The truth is that in covering this war, TV journalists are conditioned to believe that speed – being live, being first – is everything.

As I marvelled at the power of television technology, I was bought down to earth with a dreadful bump by a phone call on Saturday afternoon telling me that veteran ITN reporter Terry Lloyd was missing presumed dead after coming under fire – probably from US marines – on the road to Basra. Lloyd was the living embodiment of journalistic enterprise at home and abroad and he did it with unbelievable levels of energy and enthusiasm for 20 years.

It’s all too easy to get over-excited by gyroscopically mounted satellite up-links, night-vision camera lenses and all the other tools of modern war coverage. But it’s as well to remember that none of it really works without the human ingredient – the reporters, camera operators, producers and assorted fixers, drivers and translators who are risking their lives to bring pictures and information into your front room.

There’s been a curious symbiosis between the momentum of the military action and the energy of television coverage. In the first few days, the sheer pace and energy of the ground assault was matched by the élan and urgency of the news coverage. As the ground assault got bogged down, so the TV journalism started running out of steam.

The first 48 hours of war presented a clear and thrilling story. Um Qasr and Basra were under coalition control – Iraqis were being shocked and awed by smart bombs and the US Cavalry would be at the gates of Baghdad within three days. But that version of the war turned out to be a simplistic, if attractive, illusion. In truth, British and US forces were meeting significant localised resistance and by day five an eerie orange sandstorm had virtually stopped the coalition advance in its tracks. The blitzkrieg script had to be torn up and a much murkier and more complex story was emerging in dribs and drabs from various reporters embedded with US and British military units across southern Iraq.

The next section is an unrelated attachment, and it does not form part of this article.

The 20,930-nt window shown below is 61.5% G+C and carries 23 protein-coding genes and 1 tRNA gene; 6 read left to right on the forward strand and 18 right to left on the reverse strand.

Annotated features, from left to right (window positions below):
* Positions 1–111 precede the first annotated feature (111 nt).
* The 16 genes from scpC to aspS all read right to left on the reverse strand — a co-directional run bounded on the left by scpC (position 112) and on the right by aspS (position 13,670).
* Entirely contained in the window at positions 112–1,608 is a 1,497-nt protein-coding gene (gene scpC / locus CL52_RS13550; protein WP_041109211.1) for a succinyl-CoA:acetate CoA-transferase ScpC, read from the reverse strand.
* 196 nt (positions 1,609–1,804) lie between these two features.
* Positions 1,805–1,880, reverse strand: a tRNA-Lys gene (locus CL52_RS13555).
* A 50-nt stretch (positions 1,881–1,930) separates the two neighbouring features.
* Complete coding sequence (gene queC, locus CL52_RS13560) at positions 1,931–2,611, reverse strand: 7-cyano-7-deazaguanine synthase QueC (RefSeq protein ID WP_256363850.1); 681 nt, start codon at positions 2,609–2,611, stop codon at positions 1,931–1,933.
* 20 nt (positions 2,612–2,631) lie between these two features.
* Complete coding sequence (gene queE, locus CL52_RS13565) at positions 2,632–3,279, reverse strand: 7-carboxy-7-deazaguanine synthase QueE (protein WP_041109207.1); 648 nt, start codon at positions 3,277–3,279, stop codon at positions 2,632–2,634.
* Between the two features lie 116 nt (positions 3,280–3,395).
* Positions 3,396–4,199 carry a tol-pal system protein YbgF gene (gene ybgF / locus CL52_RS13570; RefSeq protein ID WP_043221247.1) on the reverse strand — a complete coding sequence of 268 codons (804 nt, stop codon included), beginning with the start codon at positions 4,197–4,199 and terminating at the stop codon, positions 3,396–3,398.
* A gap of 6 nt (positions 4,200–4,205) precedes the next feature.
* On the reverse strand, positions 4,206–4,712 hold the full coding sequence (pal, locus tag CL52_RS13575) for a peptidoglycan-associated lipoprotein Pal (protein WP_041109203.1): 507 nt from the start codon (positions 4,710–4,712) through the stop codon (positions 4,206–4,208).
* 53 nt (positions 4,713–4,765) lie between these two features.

It’s not really surprising that soldiers and the journalists “embedded” with them grew wearier and frustrated together. As the advance began to sag, so did the coverage.

By week two there were signs that viewer fatigue was setting in too – ratings for 24-hour news peaked around day six, while terrestrial TV slowly reduced its additional coverage and ratings to ITV’s News at Nine special and the BBC’s Ten O’Clock News also showed signs of flagging.

By day nine I could feel the “pall” setting in. The armchair experts with their fancy tele-strators were beginning to grate, I wasn’t interested in yet another shot of B-52s loading up their smart bombs at RAF Fairford, and the early buzz of watching live war coverage by videophone was definitely wearing off.

After some 300 hours of non-stop wall-to-wall coverage, I realised – to my horror – that I had OD’d. Time to cut back, I think, to maybe three or four hours a day.

Chris Shaw is senior programme controller at Five. He’ll be back in four weeks

lNext week: Bill Hagerty

By Chris Shaw